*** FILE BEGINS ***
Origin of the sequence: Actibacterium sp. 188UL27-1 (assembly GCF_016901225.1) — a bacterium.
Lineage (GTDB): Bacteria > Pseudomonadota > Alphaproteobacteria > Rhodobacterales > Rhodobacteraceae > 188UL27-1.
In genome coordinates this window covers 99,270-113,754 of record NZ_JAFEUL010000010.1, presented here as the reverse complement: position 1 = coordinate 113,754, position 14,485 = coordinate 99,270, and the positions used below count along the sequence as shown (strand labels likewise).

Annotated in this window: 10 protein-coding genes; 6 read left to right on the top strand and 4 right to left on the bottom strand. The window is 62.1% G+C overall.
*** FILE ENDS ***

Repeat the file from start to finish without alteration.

Origin of the sequence: Actibacterium sp. 188UL27-1 (assembly GCF_016901225.1) — a bacterium.
Lineage (GTDB): Bacteria > Pseudomonadota > Alphaproteobacteria > Rhodobacterales > Rhodobacteraceae > 188UL27-1.
In genome coordinates this window covers 99,270-113,754 of record NZ_JAFEUL010000010.1, presented here as the reverse complement: position 1 = coordinate 113,754, position 14,485 = coordinate 99,270, and the positions used below count along the sequence as shown (strand labels likewise).

Annotated in this window: 10 protein-coding genes; 6 read left to right on the top strand and 4 right to left on the bottom strand. The window is 62.1% G+C overall.